Language features and narrative

Language features, structure and narrative:

  1. Figurative language is used to convey ideas that might otherwise be difficult to express, such as similes. Examples of these are: ‘It was like a tidal wave, tearing past us like a giant train through the bush’ (p. 77) and ‘on top of a boulder as big as a Forestry hut’ (p. 89). Find more examples from the book.
  2. The author uses animal imagery in some similes, for example, ‘like a big piece of an elephant’ (p. 68). Think of ten other animals and create a simile for each.
  3. What figure of speech do the following examples illustrate: ‘pot lids rattling’ (p. 26) and ‘something smoking and spitting’ (p. 26), ‘snarling and whoofing’ (p. 34) and ‘starting to sizzle’ (p. 59). Find another example from the book. Write a poem or descriptive paragraph which includes the words from your example.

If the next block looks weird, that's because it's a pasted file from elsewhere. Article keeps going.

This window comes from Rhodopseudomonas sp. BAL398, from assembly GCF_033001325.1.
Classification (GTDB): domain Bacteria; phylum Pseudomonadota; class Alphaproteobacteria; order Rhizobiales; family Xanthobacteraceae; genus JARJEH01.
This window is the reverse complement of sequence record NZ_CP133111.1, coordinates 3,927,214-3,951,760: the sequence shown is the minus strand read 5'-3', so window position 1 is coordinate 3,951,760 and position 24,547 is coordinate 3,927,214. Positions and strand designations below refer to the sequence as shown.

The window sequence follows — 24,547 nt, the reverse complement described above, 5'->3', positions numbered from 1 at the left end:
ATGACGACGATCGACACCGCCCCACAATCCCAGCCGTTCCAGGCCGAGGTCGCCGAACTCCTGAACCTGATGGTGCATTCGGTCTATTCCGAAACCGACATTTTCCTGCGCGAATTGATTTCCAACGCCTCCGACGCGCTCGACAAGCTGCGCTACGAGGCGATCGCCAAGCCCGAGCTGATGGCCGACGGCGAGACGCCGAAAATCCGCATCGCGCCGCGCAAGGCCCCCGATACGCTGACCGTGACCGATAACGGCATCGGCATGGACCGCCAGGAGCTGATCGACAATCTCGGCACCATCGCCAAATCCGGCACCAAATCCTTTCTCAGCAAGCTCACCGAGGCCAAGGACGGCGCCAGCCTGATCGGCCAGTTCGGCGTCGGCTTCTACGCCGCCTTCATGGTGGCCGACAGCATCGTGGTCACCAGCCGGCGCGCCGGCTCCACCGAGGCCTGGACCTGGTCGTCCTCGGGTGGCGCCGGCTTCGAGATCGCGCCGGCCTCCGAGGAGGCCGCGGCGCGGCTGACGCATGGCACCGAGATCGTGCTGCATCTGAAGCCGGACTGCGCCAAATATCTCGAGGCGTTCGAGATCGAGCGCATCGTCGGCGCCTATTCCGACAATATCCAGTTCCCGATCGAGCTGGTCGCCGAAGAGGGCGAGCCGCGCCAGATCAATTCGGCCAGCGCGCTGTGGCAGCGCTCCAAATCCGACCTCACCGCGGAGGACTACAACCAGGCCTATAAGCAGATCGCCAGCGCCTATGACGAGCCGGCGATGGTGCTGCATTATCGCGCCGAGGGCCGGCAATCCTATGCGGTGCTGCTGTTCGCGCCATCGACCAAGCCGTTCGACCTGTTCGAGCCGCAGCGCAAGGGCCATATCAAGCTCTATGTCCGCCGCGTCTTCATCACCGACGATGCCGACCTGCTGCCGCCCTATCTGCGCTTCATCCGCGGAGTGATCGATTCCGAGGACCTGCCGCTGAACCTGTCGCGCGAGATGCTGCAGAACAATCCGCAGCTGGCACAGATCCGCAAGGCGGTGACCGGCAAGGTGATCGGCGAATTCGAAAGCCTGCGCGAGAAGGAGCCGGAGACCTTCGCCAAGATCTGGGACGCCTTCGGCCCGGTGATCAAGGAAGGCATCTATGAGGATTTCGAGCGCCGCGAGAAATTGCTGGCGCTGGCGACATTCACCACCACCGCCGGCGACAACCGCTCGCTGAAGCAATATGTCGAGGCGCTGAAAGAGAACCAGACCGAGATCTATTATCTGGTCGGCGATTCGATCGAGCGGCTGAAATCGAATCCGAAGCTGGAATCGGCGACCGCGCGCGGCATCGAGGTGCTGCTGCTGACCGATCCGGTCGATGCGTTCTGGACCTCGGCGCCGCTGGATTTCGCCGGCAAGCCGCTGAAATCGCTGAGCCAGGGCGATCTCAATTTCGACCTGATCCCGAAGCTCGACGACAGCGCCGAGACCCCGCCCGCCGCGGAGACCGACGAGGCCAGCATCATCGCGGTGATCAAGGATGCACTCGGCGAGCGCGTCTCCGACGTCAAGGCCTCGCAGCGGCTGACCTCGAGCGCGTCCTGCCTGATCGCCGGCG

4. The following are examples of which figure of speech: ‘listening to the Apopo river talking away to itself in mangled voices beyond the window’ (p. 28) and ‘Uncle Hec’s fires. They were positive, they were alive, they talked to you’.
  5. ‘Hovering harrier hawk’ (p. 93) and ‘Hookgrass Harry’ (p. 99) are examples of which figure of speech. Find some more examples of this figure of speech.
  6. What are ‘colloquialisms’ and idioms’? Below is a list of sayings taken from the book. Try to find their origins and then draw a cartoon representation of each of them: – ‘skinny old bag of bones’ (p. 27) – ‘got Uncle Hec’s back up’ (p. 41) – ‘stop for a breather’ (p. 55) – ‘let’s have a brew-up’ (p. 58) – ‘play it by ear’ (p. 73) – ‘right in the guts of it’ (p. 87) – ‘getting bushed’ (p. 103) – ‘topping and tailing’ (p. 131) – ‘he’s straight up’ (p. 143) – ‘you’ve had a rough trot’ (p. 172)

Posted by Tracey Hames

Teacher of English at Mount Aspiring College, Wanaka, New Zealand.

Leave a Reply


Get every new post delivered to your Inbox

Join other followers: